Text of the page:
On 18 September 2018, Jewish people all around the world will celebrate Yom Kippur. Yom Kippur, which is also known as the Day of Atonement, is the holiest day of the year in Judaism. It occurs on the tenth day of the seventh month, and is regarded as the “Sabbath of Sabbaths”. Yom Kippur completes the annual period known in Judaism as the High Holy Days or Yamim Nora’im (“Days of Awe”) that commences with Rosh Hashanah.
According to Jewish tradition, God inscribes each person’s fate for the coming year into a book, the Book of Life, on Rosh Hashanah, and waits until Yom Kippur to “seal” the verdict. During the Days of Awe, a Jew tries to amend his or her behavior and seek forgiveness for wrongs done against God (bein adam leMakom) and against other human beings (bein adam lechavero).
The day preceding Yom Kippur is called Erev Yom Kippur. This day is commemorated with additional morning prayers, asking others for forgiveness, giving charity, performing the kapparot ritual, an extended afternoon prayer service, and two festive meals.
During Yom Kippur, five additional prohibitions are traditionally observed, which are no eating and drinking, no wearing of leather shoes, no bathing or washing, no anointing oneself with perfumes or lotions, and no marital relations. Total abstention from food and drink as well as keeping the other traditions begins at sundown, and ends after nightfall, or more or less for a 25-hour period. Wearing white clothing (or a kittel for Ashkenazi Jews), is traditional to symbolize one’s purity on this day. Many Orthodox men immerse themselves in a mikveh on the day before Yom Kippur.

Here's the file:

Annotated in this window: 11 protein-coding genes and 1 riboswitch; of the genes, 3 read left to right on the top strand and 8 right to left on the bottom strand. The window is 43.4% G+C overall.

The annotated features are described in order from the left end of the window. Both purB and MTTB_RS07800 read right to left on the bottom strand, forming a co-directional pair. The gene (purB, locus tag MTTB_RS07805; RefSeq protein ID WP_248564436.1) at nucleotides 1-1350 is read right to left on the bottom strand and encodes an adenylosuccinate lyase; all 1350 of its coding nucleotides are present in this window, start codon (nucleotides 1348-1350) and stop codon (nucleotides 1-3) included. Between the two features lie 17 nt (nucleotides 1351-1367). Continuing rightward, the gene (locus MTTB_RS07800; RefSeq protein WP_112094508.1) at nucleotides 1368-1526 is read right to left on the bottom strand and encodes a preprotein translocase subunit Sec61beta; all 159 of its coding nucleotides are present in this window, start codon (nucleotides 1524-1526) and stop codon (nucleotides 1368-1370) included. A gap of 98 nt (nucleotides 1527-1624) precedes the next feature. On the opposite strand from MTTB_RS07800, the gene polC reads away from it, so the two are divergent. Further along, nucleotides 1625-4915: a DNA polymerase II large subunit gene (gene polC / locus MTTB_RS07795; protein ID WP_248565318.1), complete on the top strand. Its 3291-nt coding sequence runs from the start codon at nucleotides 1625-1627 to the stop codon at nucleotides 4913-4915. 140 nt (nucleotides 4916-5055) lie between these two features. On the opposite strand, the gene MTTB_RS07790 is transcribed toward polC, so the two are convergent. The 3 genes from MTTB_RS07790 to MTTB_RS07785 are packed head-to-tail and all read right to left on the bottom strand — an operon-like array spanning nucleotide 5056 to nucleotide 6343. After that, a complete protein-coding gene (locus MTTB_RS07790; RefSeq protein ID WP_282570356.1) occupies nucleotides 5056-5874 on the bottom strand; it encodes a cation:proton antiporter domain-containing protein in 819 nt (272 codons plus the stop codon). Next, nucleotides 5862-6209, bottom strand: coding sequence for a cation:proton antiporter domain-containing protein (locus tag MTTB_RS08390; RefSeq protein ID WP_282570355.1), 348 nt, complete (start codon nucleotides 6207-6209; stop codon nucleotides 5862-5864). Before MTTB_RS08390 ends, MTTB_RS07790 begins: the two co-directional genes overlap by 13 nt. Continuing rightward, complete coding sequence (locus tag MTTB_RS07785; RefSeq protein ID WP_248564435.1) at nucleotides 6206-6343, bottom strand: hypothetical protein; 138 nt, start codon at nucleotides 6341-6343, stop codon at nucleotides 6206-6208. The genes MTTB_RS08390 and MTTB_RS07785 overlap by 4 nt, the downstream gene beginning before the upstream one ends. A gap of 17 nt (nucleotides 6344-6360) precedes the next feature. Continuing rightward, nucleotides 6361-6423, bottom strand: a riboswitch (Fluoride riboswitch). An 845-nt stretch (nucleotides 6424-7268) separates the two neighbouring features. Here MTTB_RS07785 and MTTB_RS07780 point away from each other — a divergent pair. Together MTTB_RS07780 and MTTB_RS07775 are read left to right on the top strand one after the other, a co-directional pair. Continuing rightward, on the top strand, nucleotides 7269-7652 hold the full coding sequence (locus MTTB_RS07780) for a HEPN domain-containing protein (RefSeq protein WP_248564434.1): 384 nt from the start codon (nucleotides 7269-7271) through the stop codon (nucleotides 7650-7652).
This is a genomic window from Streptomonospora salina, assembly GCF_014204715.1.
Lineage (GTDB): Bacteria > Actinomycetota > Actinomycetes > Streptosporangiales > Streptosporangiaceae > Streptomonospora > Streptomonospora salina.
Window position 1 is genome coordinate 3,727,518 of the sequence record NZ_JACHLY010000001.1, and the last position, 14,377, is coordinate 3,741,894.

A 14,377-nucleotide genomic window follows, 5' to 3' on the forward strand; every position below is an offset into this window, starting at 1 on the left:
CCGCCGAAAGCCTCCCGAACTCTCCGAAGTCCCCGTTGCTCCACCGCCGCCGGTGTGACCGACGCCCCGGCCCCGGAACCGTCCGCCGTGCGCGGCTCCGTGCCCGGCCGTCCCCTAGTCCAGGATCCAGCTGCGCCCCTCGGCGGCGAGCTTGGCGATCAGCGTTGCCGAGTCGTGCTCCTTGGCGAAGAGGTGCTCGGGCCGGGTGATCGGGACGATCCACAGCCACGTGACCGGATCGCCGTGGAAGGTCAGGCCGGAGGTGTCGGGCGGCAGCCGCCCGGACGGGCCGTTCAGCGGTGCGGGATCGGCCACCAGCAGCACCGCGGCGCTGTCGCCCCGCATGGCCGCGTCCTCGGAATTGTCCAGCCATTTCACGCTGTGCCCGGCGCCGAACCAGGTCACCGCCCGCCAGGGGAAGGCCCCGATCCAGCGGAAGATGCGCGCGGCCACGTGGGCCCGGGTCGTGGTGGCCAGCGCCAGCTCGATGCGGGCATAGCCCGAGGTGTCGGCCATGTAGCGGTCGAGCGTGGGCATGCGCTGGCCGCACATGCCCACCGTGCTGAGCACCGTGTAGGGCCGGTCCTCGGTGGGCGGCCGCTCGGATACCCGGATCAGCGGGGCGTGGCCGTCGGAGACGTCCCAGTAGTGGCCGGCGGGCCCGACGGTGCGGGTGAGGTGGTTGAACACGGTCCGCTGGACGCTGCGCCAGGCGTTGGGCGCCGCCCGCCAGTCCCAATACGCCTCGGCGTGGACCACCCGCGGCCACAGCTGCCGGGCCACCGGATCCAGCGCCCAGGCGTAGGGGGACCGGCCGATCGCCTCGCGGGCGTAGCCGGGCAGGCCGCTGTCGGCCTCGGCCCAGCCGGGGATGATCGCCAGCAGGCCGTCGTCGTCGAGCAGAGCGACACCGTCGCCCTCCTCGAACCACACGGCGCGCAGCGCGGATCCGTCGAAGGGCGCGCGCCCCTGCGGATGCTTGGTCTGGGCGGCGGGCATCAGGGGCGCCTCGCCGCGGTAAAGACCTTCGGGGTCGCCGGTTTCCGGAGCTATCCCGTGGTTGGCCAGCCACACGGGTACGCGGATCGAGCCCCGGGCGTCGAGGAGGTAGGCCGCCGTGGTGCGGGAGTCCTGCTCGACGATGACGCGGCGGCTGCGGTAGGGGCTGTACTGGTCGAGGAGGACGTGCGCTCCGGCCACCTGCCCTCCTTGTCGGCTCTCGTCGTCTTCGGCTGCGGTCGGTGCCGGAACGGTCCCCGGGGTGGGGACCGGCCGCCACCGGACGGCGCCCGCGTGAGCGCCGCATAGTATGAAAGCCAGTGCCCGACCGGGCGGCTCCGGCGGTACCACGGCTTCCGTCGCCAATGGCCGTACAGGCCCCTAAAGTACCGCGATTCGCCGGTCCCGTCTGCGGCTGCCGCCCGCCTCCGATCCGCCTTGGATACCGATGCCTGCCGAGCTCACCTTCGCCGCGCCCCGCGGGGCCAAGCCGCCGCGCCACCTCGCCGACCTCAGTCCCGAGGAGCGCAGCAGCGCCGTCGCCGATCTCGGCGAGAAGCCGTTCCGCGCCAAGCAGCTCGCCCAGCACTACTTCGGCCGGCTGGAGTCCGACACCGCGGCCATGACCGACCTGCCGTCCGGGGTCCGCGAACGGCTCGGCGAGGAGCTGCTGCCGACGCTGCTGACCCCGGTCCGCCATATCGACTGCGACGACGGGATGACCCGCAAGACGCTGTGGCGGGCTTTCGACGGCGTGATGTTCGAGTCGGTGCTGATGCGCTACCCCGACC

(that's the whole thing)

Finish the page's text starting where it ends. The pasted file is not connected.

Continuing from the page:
Jewish people will observe Yom Kippur by spending most of the day in synagogue services. Yom Kippur has five prayer services (Ma’ariv; Shacharit; Musaf; Mincha; and Ne’ilah, the closing prayer). The prayer services also include private and public confessions of sins (Vidui) and a unique prayer dedicated to the special Yom Kippur avodah (service) of the Kohen Gadol (high priest) in the Holy Temple in Jerusalem.
Yom Kippur is a legal holiday in the modern state of Israel. There are no radio or television broadcasts, airports are shut down, there is no public transportation, and all shops and businesses are closed. It is considered impolite to eat in public on Yom Kippur or to sound music or to drive a motor vehicle. There is no legal prohibition on any of these, but in practice such actions are universally avoided in Israel during Yom Kippur, except for emergency services. Over the last few decades, bicycle-riding and inline skating on the empty streets have become common among secular Israeli youngsters, especially on the eve of Yom Kippur in Tel Aviv and Israel in general.
If you do not celebrate Yom Kippur, you could still share the spirit by taking the time to reflect on your past actions and seek forgiveness for any fault or mistake. Apologize to families or friends for any wrongdoings. You could also donate to your nearest charities.
How about you? Tell us your favorite Yom Kippur activity, or share your most memorable Yom Kippur celebration!
G’mar Hatimah Tovah! Tzom Kal!